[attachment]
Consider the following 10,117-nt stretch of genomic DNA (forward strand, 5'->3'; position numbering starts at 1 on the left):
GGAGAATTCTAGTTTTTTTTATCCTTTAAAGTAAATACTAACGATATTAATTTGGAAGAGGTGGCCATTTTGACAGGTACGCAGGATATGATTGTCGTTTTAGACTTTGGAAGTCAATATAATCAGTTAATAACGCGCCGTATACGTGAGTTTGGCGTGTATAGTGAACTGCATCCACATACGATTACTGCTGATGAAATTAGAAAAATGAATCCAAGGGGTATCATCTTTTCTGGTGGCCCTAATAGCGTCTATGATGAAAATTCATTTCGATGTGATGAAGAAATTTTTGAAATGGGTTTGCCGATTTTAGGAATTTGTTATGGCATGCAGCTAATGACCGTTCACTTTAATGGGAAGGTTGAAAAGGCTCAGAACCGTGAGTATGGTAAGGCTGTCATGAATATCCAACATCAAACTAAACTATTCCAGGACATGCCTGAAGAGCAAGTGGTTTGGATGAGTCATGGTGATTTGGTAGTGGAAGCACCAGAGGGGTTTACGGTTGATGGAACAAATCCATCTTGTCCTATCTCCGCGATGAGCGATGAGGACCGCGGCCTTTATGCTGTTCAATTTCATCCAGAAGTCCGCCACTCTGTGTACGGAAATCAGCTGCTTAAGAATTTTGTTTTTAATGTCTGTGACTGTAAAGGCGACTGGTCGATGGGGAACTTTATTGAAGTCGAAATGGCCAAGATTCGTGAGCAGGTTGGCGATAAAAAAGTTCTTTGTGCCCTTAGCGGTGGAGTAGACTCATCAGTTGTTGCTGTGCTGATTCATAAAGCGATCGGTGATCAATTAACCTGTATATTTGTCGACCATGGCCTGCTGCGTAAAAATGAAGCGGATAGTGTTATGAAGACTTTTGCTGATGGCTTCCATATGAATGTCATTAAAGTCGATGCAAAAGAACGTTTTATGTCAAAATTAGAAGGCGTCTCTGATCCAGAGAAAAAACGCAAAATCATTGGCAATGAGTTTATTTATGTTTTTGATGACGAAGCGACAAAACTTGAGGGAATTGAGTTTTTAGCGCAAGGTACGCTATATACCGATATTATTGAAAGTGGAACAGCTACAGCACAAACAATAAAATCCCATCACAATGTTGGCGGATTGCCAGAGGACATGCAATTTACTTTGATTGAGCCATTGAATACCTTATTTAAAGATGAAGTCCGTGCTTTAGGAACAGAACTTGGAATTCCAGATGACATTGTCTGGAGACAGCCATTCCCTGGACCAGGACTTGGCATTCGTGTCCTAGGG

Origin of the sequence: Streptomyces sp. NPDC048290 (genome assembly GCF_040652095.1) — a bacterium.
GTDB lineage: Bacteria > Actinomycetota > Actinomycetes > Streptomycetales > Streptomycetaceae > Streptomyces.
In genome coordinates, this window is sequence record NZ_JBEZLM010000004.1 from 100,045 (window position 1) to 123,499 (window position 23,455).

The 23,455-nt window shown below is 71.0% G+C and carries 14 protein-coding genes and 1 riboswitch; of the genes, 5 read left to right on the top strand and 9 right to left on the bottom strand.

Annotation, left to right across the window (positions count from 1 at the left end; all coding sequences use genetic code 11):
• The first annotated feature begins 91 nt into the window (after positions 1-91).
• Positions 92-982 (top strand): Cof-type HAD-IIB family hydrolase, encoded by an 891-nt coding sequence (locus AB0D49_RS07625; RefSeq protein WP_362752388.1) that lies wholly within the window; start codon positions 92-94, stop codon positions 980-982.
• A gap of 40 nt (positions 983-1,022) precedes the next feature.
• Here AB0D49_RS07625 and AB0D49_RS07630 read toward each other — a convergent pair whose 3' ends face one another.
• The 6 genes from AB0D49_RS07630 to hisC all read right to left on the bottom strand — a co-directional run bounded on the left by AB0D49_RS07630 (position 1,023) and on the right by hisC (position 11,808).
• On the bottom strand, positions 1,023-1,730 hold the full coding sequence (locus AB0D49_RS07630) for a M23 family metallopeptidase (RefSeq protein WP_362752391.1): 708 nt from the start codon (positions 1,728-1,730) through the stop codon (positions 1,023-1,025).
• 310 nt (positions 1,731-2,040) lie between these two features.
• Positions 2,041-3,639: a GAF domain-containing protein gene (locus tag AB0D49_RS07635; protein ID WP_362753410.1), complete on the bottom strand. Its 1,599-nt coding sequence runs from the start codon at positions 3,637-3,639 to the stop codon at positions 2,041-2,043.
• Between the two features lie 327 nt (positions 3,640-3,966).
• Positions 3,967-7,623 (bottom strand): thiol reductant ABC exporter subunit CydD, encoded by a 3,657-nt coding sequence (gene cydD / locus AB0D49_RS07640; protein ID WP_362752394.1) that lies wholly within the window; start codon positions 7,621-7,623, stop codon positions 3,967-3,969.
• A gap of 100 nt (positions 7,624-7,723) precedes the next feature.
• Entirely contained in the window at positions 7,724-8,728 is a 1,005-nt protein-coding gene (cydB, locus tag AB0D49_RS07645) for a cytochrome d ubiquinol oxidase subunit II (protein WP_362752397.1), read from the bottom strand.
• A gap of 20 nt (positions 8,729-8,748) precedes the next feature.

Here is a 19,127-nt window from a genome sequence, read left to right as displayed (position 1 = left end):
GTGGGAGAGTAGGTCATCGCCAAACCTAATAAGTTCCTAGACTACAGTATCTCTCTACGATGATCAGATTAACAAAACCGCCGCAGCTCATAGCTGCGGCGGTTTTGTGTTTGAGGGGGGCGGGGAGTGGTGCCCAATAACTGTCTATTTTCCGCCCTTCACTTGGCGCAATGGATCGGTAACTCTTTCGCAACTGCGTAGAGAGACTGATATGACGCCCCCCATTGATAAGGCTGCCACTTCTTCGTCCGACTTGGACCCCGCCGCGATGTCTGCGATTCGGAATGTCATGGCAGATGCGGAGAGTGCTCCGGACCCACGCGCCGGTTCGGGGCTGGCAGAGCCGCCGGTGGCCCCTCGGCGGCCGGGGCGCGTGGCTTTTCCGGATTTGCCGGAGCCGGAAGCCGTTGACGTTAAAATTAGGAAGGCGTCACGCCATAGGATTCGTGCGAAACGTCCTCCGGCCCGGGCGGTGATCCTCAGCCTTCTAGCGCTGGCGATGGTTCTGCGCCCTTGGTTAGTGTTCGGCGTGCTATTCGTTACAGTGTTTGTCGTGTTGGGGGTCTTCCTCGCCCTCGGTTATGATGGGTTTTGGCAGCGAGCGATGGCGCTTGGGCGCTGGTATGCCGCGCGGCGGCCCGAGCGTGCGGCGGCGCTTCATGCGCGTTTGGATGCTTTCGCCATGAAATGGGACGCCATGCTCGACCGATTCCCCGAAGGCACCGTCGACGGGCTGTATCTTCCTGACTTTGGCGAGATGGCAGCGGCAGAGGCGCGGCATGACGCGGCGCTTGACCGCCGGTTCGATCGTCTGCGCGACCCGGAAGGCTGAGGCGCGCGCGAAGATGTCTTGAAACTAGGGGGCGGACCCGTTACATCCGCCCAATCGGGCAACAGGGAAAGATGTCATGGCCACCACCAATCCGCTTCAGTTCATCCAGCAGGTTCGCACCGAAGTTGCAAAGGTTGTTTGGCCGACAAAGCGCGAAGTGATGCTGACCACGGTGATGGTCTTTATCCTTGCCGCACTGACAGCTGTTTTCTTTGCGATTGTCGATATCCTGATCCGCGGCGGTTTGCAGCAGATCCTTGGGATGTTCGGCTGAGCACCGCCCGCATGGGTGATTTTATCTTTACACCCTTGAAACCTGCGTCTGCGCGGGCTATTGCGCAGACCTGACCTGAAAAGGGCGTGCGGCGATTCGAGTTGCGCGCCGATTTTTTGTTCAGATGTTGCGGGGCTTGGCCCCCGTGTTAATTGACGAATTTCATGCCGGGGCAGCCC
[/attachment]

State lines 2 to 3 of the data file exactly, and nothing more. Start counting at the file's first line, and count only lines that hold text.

GGAGAATTCTAGTTTTTTTTATCCTTTAAAGTAAATACTAACGATATTAATTTGGAAGAGGTGGCCATTTTGACAGGTACGCAGGATATGATTGTCGTTTTAGACTTTGGAAGTCAATATAATCAGTTAATAACGCGCCGTATACGTGAGTTTGGCGTGTATAGTGAACTGCATCCACATACGATTACTGCTGATGAAATTAGAAAAATGAATCCAAGGGGTATCATCTTTTCTGGTGGCCCTAATAGCGTCTATGATGAAAATTCATTTCGATGTGATGAAGAAATTTTTGAAATGGGTTTGCCGATTTTAGGAATTTGTTATGGCATGCAGCTAATGACCGTTCACTTTAATGGGAAGGTTGAAAAGGCTCAGAACCGTGAGTATGGTAAGGCTGTCATGAATATCCAACATCAAACTAAACTATTCCAGGACATGCCTGAAGAGCAAGTGGTTTGGATGAGTCATGGTGATTTGGTAGTGGAAGCACCAGAGGGGTTTACGGTTGATGGAACAAATCCATCTTGTCCTATCTCCGCGATGAGCGATGAGGACCGCGGCCTTTATGCTGTTCAATTTCATCCAGAAGTCCGCCACTCTGTGTACGGAAATCAGCTGCTTAAGAATTTTGTTTTTAATGTCTGTGACTGTAAAGGCGACTGGTCGATGGGGAACTTTATTGAAGTCGAAATGGCCAAGATTCGTGAGCAGGTTGGCGATAAAAAAGTTCTTTGTGCCCTTAGCGGTGGAGTAGACTCATCAGTTGTTGCTGTGCTGATTCATAAAGCGATCGGTGATCAATTAACCTGTATATTTGTCGACCATGGCCTGCTGCGTAAAAATGAAGCGGATAGTGTTATGAAGACTTTTGCTGATGGCTTCCATATGAATGTCATTAAAGTCGATGCAAAAGAACGTTTTATGTCAAAATTAGAAGGCGTCTCTGATCCAGAGAAAAAACGCAAAATCATTGGCAATGAGTTTATTTATGTTTTTGATGACGAAGCGACAAAACTTGAGGGAATTGAGTTTTTAGCGCAAGGTACGCTATATACCGATATTATTGAAAGTGGAACAGCTACAGCACAAACAATAAAATCCCATCACAATGTTGGCGGATTGCCAGAGGACATGCAATTTACTTTGATTGAGCCATTGAATACCTTATTTAAAGATGAAGTCCGTGCTTTAGGAACAGAACTTGGAATTCCAGATGACATTGTCTGGAGACAGCCATTCCCTGGACCAGGACTTGGCATTCGTGTCCTAGGG

Origin of the sequence: Streptomyces sp. NPDC048290 (genome assembly GCF_040652095.1) — a bacterium.